I usually get the best results when the light source is hitting the leaf exactly perpendicular to the leaf surface. If the light comes in at an angle to the leaf, you'll wind up with shadows everywhere. If the leaf is basically flat, this can sometimes be a good effect; if it's at all cupped, quilted, or otherwise uneven, though, I don't like it as well. With some extremely-textured leaves (like Pilea mollis 'Moon Valley,'), you're going to get shadows no matter what you do.
If the camera is pointed at an angle to a flat leaf, you'll have one area that's in focus, and then out-of-focus everywhere else. Sometimes that works, sometimes it doesn't. Usually, the closer you can get to aiming the camera perpendicular to the leaf surface, the better.
I'm usually trying to get these pictures while holding the leaf in one hand and the camera in the other. This means that for most shots, both my hands are moving, and the image comes out blurred. The solutions I've come up with for this:
1. Keep your hands touching one another, so that if one moves, the other has to move with it. This doesn't eliminate motion blur, but it keeps both hands moving in the same direction, so you get rid of some of it.Manipulating the images afterward is also part of the gig; I use Irfanview. I rotate the image so that the base and petiole of the leaf are on the left and the tip of the leaf is on the right, straighten it as much as possible so the midrib (if present) is strictly horizontal, crop the image, and then adjust the color until it looks right. All these steps are pretty easy to do in Irfanview, though cropping is sometimes kind of a pain, because of a quirk that happens when the image size is reduced down to about 20-25% of normal. A typical process goes something like this (using a bract from an unidentified Euphorbia pulcherrima variety as my example):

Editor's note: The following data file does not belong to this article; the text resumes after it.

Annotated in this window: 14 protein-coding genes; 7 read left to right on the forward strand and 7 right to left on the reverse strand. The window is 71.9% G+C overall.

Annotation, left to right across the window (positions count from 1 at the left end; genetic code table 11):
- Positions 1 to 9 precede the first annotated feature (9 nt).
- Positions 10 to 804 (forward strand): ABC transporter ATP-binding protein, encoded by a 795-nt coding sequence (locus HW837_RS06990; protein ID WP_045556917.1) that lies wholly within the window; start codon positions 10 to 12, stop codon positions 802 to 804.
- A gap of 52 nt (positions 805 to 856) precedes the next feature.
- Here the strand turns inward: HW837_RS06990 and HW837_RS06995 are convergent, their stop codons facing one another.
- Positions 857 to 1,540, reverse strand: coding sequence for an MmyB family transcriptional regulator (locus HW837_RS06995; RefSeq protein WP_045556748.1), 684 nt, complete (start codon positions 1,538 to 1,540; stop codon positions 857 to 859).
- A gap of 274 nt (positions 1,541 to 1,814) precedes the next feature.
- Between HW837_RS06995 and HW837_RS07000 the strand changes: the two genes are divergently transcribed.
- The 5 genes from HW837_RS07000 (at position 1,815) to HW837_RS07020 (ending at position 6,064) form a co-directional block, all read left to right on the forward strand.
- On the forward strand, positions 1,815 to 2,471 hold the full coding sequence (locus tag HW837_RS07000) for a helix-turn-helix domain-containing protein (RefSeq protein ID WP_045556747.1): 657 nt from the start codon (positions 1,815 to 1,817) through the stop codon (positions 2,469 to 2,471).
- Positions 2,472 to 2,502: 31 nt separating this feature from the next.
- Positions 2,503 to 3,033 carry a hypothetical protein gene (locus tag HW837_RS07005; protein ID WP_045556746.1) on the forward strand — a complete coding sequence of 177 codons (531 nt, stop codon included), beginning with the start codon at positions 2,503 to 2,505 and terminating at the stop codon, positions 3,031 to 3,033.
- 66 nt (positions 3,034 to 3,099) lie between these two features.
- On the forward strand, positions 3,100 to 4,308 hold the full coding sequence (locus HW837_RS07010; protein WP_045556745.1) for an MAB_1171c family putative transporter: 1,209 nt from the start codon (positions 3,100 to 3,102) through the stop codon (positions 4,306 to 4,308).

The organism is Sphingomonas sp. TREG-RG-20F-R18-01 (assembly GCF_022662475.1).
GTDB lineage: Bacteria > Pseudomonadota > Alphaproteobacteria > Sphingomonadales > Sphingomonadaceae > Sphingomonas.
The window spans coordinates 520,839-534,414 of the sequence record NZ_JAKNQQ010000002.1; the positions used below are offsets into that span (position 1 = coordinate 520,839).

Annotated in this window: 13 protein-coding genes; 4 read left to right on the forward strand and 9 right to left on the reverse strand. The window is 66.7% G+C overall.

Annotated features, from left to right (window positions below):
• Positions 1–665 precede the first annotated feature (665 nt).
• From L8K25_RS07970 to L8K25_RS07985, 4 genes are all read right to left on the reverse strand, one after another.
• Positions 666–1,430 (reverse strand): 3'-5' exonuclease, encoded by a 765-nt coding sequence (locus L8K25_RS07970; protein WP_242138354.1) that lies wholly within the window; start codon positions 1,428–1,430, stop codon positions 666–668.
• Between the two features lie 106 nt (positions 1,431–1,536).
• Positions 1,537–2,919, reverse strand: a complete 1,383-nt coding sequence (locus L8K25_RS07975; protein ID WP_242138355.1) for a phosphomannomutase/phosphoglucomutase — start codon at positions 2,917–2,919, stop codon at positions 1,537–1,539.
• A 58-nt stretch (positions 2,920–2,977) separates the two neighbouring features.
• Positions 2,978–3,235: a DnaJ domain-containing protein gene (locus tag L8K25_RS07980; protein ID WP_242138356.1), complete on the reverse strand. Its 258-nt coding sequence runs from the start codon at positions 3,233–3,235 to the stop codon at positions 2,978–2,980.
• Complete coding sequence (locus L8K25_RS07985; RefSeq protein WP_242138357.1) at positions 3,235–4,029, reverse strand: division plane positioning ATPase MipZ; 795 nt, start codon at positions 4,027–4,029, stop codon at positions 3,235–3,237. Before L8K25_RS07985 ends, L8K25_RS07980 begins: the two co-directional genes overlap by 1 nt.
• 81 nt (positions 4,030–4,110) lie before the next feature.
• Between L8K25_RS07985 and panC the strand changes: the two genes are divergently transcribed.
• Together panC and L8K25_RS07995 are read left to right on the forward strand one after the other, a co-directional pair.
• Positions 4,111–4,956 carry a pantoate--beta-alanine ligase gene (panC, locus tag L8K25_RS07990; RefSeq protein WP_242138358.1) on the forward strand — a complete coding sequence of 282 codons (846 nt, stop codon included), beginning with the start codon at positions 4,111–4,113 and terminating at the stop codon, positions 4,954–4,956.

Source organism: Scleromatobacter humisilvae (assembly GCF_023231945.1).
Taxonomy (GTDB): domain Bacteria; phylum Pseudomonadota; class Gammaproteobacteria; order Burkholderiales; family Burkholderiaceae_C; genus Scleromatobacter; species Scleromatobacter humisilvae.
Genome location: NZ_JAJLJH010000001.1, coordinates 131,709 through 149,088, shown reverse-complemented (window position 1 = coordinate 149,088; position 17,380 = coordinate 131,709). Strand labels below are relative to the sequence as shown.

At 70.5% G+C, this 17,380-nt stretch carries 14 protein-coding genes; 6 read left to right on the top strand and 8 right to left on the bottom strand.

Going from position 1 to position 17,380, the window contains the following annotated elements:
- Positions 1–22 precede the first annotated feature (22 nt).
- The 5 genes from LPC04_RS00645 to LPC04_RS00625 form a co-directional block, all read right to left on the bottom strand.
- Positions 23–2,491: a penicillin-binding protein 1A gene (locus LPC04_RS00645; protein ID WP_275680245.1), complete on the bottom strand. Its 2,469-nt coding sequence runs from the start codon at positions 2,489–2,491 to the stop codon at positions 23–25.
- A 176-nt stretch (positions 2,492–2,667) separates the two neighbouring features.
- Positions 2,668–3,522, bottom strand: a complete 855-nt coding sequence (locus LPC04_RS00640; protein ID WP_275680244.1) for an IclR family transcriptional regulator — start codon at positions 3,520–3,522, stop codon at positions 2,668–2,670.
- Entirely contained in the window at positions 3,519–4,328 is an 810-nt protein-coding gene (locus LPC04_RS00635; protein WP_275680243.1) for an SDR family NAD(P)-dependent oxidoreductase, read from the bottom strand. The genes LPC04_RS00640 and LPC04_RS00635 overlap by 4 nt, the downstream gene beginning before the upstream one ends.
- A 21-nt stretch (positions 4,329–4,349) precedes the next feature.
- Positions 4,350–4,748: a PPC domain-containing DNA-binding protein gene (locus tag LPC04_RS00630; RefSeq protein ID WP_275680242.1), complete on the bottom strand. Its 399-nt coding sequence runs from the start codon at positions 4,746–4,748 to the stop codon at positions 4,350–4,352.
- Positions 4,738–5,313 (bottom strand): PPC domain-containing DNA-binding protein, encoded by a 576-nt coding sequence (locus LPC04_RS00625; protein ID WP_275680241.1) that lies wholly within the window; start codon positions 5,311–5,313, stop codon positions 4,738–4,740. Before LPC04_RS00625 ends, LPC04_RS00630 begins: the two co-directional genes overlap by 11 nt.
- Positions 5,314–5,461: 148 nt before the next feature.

2. Tape the leaf to something. I've had decent luck taping leaves to the shade of the fluorescent light on Nina's terrarium; I've also been able to tape leaves to windows at certain times of day. If you use a tiny piece of tape, and only on the very edges of the leaf (which won't show in the picture anyway), this can be very helpful. This doesn't work when there's a screen on the window, though:
Dieffenbachia 'Camouflage,' photographed against a screened window. It's an interesting effect, but not really the kind of thing I'm usually going for.
3. Find a tripod. I often stack up soup cans and rest the camera on the cans when taking pictures. This doesn't reduce camera motion entirely, but it helps, and it's easy to set up, take down, and adjust. Plus then you can have soup when you're finished taking pictures.
4. Take lots of pictures. Sometimes you just have to take 25 pictures and hope that one of them turns out.
After rotating it slightly to get the midvein horizontal.
Cropped to remove the shadow of another bract on the left.
Lightened with the "gamma correction" function. (I don't know what gamma is or why it needs correcting, but this gives better results than adjusting the brightness.)
I increased the contrast until it looked more or less right.
I used the auto-adjust color, which increased the contrast a little more and darkened the image slightly.
There are often other steps involved in the photo processing: if everything's too yellow, I can turn up the blue a little; if it's washed-out, I can increase contrast; if it's a little fuzzy, I can sharpen the image. That sort of thing. Often, something that looks just fine on my computer will look like crap once I upload it to the blog, but them's the breaks.
So I think that's all I've got. Go. Go try it for yourself.